Known as the Blood Moon, the Lunar Eclipse takes place today, March 15, 2022, and can be admired with the naked eye from anywhere in Brazil! And it will certainly be impossible to stop to watch the phenomenon and not remember the famous “Moonlight Sonata” by Ludwig Van Beethoven.
Now, do you know a little about the history behind this Sonata, originally called by the composer: “Quase una Fantasia”?!?!? No?! Come on, I’ll explain!
Ludwig van Beethoven’s Piano Sonata No. 14 in C minor sharp, Op. 27, No. 2, is one of his most popular compositions and was a favorite among the audience of his time.
Composed at the age of 31, Beethoven wrote the “Moonlight Sonata” after he finished some commissioned works, but there is no evidence that he was hired to write this work.
Dubbed by the composer as: “Quasi una fantasia”, the piece was completed in 1801 and dedicated the following year to one of the composer’s pupils, the Countess Giulietta Guicciardi, thought to have been the mysterious “Immortal Beloved”.
And where did the name “Moonlight Sonata” come from?!?!
The popular name “Moonlight Sonata” comes from an observation by the German music critic and poet Ludwig Rellstab, who, in 1832 (five years after Beethoven’s death), described the famous opening movement as something akin to moonlight shimmering on Lake Lucerne.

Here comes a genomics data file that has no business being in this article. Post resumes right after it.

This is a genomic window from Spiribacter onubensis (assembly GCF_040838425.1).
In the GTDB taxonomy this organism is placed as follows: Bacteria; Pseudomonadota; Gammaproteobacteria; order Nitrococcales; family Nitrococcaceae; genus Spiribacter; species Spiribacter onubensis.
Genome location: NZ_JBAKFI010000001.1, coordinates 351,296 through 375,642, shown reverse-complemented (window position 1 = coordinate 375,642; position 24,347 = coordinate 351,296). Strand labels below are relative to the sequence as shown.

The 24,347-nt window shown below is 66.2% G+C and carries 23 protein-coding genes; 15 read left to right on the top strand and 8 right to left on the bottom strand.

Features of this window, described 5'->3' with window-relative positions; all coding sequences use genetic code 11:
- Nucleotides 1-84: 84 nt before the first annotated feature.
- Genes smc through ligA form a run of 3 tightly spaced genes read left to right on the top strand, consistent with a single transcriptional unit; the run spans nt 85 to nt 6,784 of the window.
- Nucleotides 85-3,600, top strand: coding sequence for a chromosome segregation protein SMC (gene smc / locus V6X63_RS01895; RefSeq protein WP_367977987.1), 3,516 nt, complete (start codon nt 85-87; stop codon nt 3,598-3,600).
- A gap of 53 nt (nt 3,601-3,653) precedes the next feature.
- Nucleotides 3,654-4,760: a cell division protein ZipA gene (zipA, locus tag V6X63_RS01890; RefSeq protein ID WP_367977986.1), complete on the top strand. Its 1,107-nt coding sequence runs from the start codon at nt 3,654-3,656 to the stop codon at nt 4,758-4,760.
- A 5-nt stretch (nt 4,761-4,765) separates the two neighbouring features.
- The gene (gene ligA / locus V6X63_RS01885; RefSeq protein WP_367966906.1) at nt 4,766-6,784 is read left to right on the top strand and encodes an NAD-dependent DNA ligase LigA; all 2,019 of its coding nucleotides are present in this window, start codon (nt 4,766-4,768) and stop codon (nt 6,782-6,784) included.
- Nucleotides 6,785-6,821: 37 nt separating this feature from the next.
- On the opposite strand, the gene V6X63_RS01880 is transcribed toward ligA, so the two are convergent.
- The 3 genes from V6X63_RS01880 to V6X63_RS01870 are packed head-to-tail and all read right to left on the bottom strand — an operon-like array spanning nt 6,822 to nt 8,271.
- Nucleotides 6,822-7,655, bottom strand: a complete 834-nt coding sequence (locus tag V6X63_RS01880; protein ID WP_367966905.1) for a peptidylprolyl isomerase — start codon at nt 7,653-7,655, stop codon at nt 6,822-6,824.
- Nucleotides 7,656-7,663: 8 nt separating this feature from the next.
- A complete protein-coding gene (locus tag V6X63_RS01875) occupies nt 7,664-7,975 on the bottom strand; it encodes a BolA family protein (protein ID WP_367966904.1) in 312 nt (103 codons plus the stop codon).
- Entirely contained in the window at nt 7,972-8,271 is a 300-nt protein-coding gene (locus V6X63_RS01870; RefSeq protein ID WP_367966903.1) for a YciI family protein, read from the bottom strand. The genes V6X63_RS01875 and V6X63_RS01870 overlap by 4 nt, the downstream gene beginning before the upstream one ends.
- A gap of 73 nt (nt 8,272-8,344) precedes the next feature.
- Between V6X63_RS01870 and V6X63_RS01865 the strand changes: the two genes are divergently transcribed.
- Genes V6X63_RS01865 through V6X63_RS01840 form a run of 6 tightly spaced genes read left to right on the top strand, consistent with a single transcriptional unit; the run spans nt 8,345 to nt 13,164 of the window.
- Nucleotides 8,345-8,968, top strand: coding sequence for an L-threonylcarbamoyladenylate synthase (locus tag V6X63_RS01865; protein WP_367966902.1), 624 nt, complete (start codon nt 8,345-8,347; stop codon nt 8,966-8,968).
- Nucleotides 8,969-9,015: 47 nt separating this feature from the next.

The description outlived the composer and gained notoriety, and within ten years the name “Moonlight Sonata” (“Mondscheinsonate” in German) was being used in German and English publications. Later in the 19th century, the “Moonlight Sonata” became universally known by that name.
Many critics objected to the subjective and romantic nature of the title “Moonlight,” which was sometimes called “a misleading approach to a movement with the character almost of a funeral march” and “absurd.” Other critics approved of the nickname, considering it evocative or in keeping with their own interpretation of the work.
And there, dear reader, do you object to the title “Moonlight Sonata”, or do you approve?